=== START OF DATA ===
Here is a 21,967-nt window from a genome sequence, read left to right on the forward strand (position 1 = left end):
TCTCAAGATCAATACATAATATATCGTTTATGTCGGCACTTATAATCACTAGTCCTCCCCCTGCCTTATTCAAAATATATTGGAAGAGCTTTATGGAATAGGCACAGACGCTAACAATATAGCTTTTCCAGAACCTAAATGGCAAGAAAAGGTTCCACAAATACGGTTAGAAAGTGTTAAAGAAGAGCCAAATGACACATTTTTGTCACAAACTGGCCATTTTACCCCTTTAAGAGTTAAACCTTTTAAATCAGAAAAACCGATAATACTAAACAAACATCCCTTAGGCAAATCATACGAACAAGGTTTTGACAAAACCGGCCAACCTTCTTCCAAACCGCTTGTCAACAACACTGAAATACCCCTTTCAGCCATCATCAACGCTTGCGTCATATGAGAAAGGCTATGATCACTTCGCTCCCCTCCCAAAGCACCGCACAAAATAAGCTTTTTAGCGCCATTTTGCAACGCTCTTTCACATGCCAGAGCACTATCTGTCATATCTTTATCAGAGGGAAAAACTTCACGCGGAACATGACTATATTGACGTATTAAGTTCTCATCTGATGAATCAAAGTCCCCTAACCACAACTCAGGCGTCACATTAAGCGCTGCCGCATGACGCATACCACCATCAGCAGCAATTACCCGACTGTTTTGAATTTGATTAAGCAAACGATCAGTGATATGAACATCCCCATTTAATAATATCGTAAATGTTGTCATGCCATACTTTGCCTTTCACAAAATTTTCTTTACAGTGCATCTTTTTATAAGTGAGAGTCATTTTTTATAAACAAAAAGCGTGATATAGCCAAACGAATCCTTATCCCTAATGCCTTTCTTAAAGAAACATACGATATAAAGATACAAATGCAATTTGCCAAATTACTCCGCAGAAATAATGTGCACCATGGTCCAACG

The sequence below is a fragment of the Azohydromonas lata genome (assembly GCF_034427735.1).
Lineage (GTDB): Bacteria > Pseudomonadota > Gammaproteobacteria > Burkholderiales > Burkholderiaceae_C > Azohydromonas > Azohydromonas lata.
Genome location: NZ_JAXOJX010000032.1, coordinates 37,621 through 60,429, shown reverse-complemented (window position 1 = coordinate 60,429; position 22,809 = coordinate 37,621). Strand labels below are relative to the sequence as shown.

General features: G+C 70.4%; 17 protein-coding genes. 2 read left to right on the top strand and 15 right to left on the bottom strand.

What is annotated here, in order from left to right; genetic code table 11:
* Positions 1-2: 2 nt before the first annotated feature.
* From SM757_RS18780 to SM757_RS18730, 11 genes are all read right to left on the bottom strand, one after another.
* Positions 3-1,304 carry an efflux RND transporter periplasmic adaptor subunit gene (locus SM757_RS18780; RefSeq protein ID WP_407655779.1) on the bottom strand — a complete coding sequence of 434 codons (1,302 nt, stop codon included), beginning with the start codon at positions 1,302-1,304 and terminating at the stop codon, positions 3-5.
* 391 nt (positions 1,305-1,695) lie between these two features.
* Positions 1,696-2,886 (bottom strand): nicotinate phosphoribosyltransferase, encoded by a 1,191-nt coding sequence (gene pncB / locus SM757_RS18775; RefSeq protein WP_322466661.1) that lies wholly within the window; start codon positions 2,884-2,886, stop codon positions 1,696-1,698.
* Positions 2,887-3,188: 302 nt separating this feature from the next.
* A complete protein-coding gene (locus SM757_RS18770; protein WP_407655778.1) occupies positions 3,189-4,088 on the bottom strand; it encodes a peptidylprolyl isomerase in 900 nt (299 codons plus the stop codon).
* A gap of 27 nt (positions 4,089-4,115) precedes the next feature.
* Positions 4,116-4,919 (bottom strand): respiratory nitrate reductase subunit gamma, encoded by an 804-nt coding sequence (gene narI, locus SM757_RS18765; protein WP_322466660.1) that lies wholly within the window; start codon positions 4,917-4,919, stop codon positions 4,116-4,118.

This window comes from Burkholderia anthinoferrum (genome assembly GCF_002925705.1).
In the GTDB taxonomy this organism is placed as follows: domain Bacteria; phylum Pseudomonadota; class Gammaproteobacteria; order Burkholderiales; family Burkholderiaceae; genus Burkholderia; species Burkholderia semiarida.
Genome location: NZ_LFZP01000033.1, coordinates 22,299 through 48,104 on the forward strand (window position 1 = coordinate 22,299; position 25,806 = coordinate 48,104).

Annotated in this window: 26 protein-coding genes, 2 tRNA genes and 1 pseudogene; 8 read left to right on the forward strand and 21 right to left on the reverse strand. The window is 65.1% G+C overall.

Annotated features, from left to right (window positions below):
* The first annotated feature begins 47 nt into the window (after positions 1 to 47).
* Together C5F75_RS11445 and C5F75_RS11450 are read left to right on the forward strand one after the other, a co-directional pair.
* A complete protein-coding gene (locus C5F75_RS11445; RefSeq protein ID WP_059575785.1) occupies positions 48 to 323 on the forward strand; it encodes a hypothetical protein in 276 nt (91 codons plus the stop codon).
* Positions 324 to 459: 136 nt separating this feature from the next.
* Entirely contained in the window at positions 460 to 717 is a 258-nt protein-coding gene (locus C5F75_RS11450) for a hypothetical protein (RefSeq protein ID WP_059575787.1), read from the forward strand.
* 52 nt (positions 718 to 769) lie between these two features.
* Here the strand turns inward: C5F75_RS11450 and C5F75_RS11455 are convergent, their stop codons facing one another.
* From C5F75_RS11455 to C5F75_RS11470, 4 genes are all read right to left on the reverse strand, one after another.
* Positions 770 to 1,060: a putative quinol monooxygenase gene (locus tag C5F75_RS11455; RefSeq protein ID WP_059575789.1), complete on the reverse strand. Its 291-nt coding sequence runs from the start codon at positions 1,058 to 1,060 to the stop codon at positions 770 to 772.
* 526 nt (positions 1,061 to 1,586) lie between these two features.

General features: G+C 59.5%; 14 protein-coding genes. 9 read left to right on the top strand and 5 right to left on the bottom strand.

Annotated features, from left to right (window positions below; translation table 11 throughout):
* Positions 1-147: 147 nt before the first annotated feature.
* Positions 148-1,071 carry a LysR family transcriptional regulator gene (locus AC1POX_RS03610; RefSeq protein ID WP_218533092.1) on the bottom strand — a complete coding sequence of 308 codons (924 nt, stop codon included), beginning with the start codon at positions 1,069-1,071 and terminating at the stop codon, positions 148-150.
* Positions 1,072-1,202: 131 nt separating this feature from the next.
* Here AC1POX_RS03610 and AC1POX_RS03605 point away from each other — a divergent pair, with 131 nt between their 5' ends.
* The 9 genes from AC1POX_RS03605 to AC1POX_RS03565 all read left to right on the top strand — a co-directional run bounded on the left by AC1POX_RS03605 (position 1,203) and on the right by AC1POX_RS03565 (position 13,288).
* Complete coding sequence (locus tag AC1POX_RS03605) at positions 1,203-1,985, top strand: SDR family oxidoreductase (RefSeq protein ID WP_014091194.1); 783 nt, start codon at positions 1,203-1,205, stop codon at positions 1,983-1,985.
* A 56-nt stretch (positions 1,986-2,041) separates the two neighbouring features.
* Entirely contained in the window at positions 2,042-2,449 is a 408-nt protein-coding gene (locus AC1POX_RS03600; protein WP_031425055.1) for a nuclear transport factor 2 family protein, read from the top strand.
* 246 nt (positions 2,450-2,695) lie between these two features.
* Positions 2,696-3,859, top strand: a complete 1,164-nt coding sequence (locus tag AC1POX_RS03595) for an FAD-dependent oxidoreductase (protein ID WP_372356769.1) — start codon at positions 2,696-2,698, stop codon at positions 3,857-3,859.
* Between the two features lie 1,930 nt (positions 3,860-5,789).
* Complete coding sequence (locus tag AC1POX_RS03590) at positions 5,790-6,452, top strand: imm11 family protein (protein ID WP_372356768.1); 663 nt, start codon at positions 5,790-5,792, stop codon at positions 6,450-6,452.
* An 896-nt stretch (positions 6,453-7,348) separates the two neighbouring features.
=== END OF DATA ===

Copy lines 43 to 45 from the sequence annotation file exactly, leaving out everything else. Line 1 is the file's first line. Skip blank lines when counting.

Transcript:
* Positions 2,696-3,859, top strand: a complete 1,164-nt coding sequence (locus tag AC1POX_RS03595) for an FAD-dependent oxidoreductase (protein ID WP_372356769.1) — start codon at positions 2,696-2,698, stop codon at positions 3,857-3,859.
* Between the two features lie 1,930 nt (positions 3,860-5,789).
* Complete coding sequence (locus tag AC1POX_RS03590) at positions 5,790-6,452, top strand: imm11 family protein (protein ID WP_372356768.1); 663 nt, start codon at positions 5,790-5,792, stop codon at positions 6,450-6,452.